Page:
To make the data download process faster and easier, the Cal-Adapt team has released a new data download tool which allows users to quickly filter climate datasets and download data for multiple models at a time using different spatial and temporal aggregation options.
Cal-Adapt’s new data download process grew from user input on the structures of data access and manipulation that supports climate analysis and adaptation. The tool offers a suite of new features to make data easier to discover and format. Users can now:
- Download data for multiple locations in a single process
- Temporally aggregate data with common operations (e.g. seasonal, decadal)
- Convert units
- Access additional datasets and variables (e.g. wind speed and solar radiation)
- Download multiple models and RCP scenarios.
- Search key terms to more quickly access relevant data
The new data download process contains four steps.
1. Search Data Catalog
To begin, users are prompted to search the data catalog using search terms and/or filters for climate variables and publishers. Alternatively, the user can select one of 14 datasets that Cal-Adapt hosts.
2. Select Download Format
Once the user has selected the dataset of interest, she is presented with a more detailed description of the dataset and the various ways it can be downloaded. She can download the original source files (often in NetCDF format) from the Cal-Adapt Data Server and/or other servers. She can also download spatial subsets in raster or tabular formats for selected models from the Cal-Adapt API. Download formats vary by dataset.
3. Select Spatial Extent
Spatial subsetting for gridded datasets can be done in various ways:
- Draw a feature (point, line or polygon) on the map using the Draw Toolbar.
- Select a polygon from different boundary datasets like counties and census tracts
- Upload a file with spatial features (point/line/polygon).
Most common spatial data formats like GeoJSON, WKT, ESRI shapefile are supported. For ESRI shapefiles, compress the different components into a single zip file before uploading. If the user wants a raster dataset, she can upload a file with a single feature. She can download data for multiple features if she has chosen the tabular format option. CSV files with Latitude, Longitude columns are also supported for tabular downloads. There is a limit of 10 lines/polygons or 20 points per file. If user has more locations, she can divide the locations into separate files and repeat step 3 & 4 for each file.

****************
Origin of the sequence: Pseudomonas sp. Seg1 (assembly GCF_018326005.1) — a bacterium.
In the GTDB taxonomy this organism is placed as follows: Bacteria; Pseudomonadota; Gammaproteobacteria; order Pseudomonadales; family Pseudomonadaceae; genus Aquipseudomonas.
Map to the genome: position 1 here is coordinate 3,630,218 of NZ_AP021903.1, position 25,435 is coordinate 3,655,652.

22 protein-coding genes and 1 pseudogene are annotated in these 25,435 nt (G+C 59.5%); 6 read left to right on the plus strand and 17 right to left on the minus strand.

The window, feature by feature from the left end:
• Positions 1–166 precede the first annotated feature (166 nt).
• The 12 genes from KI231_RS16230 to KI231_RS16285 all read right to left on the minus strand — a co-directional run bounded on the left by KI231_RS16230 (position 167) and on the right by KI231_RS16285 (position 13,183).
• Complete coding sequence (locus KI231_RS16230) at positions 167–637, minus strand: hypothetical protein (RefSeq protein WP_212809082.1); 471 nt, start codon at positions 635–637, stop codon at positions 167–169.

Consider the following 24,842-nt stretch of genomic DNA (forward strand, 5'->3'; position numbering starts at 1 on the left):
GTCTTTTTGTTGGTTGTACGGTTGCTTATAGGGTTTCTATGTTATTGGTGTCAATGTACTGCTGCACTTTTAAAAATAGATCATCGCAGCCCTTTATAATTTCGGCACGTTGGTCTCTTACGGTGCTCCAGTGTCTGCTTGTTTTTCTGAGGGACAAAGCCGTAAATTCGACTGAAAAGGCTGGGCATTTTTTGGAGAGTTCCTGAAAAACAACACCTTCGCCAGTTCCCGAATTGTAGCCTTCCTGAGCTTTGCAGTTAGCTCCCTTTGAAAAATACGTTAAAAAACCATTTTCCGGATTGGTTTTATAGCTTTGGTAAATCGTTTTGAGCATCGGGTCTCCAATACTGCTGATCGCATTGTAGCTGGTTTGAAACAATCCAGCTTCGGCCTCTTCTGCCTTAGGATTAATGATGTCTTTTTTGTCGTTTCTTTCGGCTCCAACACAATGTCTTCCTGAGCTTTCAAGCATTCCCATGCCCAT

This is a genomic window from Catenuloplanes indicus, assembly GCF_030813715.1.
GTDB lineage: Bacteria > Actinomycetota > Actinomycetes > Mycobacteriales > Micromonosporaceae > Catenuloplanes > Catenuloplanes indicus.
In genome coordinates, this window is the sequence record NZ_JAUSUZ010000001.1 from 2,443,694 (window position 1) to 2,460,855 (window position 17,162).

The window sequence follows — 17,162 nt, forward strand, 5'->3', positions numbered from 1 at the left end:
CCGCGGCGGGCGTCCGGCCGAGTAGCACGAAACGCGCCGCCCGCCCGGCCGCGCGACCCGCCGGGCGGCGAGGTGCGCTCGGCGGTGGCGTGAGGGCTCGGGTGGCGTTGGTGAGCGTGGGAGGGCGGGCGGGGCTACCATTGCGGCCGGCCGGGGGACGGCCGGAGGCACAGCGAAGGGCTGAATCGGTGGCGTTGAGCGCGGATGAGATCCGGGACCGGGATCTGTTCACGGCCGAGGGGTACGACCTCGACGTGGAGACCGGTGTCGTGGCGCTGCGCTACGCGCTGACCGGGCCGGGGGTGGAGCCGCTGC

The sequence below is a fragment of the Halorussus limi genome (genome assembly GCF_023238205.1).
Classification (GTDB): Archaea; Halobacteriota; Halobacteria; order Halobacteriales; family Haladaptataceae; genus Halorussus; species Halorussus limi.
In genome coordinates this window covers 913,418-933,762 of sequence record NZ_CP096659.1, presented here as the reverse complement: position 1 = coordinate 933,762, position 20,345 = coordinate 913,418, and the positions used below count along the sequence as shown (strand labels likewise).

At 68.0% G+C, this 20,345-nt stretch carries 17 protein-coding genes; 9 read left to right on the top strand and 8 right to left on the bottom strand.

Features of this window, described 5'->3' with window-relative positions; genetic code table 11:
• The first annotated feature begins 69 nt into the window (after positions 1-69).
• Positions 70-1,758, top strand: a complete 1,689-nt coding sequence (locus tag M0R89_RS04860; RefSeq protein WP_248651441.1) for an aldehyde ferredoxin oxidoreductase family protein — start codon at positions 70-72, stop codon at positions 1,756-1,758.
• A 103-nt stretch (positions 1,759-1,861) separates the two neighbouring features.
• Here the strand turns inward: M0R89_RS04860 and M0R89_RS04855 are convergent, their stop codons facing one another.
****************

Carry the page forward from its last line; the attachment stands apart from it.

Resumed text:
The user will receive feedback on whether selected extent is supported by the Cal-Adapt API before moving on to the next step.
For station based datasets, the user does not need to select a spatial extent. Instead she will skip this step and select the stations directly in the next step.
4. Select Series & Download
In the final step, the user is presented with a list of all the timeseries available for selected dataset through the Cal-Adapt API. She can select up to 10 series at a time to download. If she wants more data, she will need to clear the previous series selection after downloading and select again. Some of our datasets have hundreds of individual time series with various combinations of climate variables, scenarios and/or GCMs! To make it easier to find data, use the dropdown filters to narrow down the list presented in the table.
The user can select up to 10 series at a time. Since more of our users prefer downloading data in a tabular format, we have additional temporal aggregations to choose from if the user has selected the Tabular Format option. After selecting the series and any aggregation options the user can click on the download button to send a request to the Cal-Adapt API. The server will return a zip file with data when it’s ready.
Enhanced Data Access, Enhanced Adaptation
The Cal-Adapt team hopes that these new features and interface help citizens, public officials, and scientists across California envision, prepare for, and communicate about climate change. To support engagement with this data download tool, Cal-Adapt staff will offer a brief webinar on June 27, 2019.
If additional data and functionality would support your climate science and planning goals, please get in touch! You can reach us by emailing firstname.lastname@example.org